A few years ago a friend gave me a ticket to watch a Brewers baseball game from the Lawyers-Only level at Miller Park, which meant I’d get a peek at how the other half lives.
But I made a horrible mistake. I wore a tank top, and as I entered a bar in the top-secret Fancy Schmantzy Smarty Pantsy Pavilion, a menacing mench who was a head taller and a shoulder wider than me blocked out the sun, pointed to a sign, and said, “No tank tops.”
I looked around. It was ninety degrees outside, so there were tank tops galore. Every one of them worn by a woman.
Just one more reason to want to get inside.
But it occurred to me that what Behemoth B. Bigboy was actually saying was, “No dudes with tank tops allowed.” Aggravating, since Miller Park was built with public money. Every time I buy a new tank top, the millionaires who run the team get another half-penny of my hard-earned pay. I freakin’ own that park. Don’t I have rights?
What was the problem anyway? Armpit hair? If so, why didn’t they just ban the scragglies on everyone?
I am not the only victim of this insidious form of discrimination. “After waiting in line to get in, we were told there was a dress code,” Neverreturn says in a Citysearch.com review of a club on the Las Vegas strip. “Men could not wear tank tops. Not sure why, because (the place was) a dump, complete with chicken wire on the walls.”
Is it societal? It was hot the last time my writers group met, and every woman had bare shoulders, while every man had cotton at least down to his elbows. And when I participated in a romance writing panel a few weeks ago, the room contained exactly one man and two sleeves.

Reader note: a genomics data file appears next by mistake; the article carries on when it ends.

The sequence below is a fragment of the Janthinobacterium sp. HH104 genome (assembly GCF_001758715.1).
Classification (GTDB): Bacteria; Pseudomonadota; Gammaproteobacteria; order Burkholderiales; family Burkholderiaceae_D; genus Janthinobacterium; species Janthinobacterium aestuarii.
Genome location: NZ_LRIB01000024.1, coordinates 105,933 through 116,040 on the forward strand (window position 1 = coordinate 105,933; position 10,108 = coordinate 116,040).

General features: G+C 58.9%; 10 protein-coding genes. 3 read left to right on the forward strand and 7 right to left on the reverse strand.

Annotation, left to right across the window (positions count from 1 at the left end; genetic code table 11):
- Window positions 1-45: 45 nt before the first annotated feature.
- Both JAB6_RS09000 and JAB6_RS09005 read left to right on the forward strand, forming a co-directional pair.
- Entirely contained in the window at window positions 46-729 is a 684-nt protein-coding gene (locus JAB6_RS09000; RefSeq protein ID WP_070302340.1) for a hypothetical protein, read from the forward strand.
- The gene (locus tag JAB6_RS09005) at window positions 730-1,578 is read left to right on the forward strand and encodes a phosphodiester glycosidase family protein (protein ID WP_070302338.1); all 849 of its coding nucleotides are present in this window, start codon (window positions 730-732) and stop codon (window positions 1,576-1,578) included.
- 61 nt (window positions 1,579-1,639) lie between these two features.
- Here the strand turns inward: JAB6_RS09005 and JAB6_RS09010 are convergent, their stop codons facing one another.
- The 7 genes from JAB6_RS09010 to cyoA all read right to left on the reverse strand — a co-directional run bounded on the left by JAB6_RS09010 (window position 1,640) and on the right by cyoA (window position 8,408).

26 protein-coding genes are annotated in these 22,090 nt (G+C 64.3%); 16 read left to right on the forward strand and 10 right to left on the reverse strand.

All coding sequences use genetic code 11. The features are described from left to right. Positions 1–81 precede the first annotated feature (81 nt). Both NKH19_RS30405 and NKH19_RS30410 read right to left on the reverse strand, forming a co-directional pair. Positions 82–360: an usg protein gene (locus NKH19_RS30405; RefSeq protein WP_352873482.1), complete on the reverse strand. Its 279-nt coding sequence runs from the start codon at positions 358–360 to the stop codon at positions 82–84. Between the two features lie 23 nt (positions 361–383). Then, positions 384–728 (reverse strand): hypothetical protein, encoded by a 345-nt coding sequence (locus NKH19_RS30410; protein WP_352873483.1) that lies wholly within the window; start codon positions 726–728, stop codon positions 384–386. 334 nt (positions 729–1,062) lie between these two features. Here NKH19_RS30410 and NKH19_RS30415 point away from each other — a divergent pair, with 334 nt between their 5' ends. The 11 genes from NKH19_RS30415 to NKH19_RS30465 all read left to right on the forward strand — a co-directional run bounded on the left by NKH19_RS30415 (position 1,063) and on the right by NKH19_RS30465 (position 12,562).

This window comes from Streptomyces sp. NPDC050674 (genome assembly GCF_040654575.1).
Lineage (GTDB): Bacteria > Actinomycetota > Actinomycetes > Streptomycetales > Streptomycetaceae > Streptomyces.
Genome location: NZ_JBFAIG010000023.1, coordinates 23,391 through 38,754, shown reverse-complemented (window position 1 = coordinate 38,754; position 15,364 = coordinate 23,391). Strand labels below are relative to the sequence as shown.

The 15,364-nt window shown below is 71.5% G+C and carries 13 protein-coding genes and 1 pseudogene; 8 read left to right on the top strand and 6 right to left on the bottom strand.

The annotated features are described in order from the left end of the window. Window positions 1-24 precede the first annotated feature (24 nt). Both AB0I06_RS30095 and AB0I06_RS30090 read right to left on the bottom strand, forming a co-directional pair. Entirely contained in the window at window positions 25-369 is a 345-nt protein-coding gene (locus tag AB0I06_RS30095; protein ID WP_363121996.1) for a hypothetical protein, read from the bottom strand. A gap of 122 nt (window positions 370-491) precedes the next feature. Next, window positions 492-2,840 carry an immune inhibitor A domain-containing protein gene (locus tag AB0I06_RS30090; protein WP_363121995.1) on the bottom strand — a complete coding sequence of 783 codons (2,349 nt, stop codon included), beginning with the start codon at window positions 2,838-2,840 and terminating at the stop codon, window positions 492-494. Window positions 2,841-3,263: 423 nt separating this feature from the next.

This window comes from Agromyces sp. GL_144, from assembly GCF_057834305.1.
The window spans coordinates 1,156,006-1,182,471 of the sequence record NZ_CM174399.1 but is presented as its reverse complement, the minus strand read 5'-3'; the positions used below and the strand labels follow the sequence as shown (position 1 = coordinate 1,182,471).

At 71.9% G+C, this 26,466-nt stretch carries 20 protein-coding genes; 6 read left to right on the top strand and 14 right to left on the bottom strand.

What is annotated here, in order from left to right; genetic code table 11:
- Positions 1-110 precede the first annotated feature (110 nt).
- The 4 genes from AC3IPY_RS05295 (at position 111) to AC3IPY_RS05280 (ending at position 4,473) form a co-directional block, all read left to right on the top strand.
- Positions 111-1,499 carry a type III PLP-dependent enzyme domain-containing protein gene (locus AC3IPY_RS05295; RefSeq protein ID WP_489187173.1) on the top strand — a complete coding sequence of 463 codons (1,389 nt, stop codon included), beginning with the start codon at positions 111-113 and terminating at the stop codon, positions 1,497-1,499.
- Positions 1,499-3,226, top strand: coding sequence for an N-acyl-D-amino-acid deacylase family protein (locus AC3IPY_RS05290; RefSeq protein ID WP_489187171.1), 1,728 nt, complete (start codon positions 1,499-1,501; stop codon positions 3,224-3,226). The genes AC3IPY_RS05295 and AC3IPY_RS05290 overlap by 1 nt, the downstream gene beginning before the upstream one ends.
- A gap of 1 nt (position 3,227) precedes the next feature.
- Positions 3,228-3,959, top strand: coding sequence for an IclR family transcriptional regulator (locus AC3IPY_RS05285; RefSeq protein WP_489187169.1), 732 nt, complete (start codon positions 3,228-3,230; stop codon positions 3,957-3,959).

A Match.com article says that tank tops might be “a great option for the beach, but many women want that tank to stay seaside.” A Match.com client named Alicia says the “often-bushy display of armpit hair on a stranger (is) extremely unappealing — not a turn-on in the least.” Alicia also lists in her profile that, “I am allergic to cats, most tattoos and tank tops.”
Men don’t quibble. In a highly intelligent and nuanced thread from a Michigan State University sports board, “If you're over the age of twenty-five,” one Phil McCrackin declared, “you should not be wearing a tank top/cut off shirt in public. The only exception being a pool/beach/gym scenario.”
His nemesis, The Assman, countered with “I wear tank tops to Meijer and shit. I don't care if you don't like it, I sweat easy and ninety-five degree weather doesn't help. So F off!!!!”
McCrackin no doubt thought he’d settled things with, “The pussification of America started when people stopped giving a shit what they looked in public. My grandfather would've kicked my ass if I ever tried to wear a tank top in a restaurant around him.” Then Jahlil Suggs added, “I don't see the problem if your arms are huge and brolic like mine. Gotta show off the gunz for the bitches.”
Puerile and inane, yes—but nonetheless similar to the sentiment expressed by Alicia in that Match.com article: “I think many men tend to wear (tank tops) to show off their biceps and feel manly.”
Oh, yeah…Alicia’s forty-eight, and it doesn’t say how she feels about guys under twenty-five in tanks. Or romance novel cover model Jed Hill’s absolute shirtlessness on Jaci Burton’s The Perfect Play.
I’ve been working out with weights since I was fifteen, but I do not wear tank tops to impress women. I wear them around the house, when I’m riding my bike and to the ball park when it’s hot. The weather, I mean. And, no, I really don’t care how I look at the ball park. Not when the whole show features men who un-self-consciously scratch their genitals in front of forty thousand people.
Okay, so I don’t wear them anywhere else because, you know, the hair thing. Kind of icky.
Ladies, I’ve got no problems with being able to see your shoulders and arms anywhere I go, which should surprise no one. In the Yahoo.com article 5 Outfits Guys Secretly Hope You’ll Wear, Redbook contributor Aaron Traistor says that guys think tanks on women are “pleasantly low-maintenance…simple, comfortable and very sexy.”
To which I say, “Hell, yeah. As long as your pits are shaved.”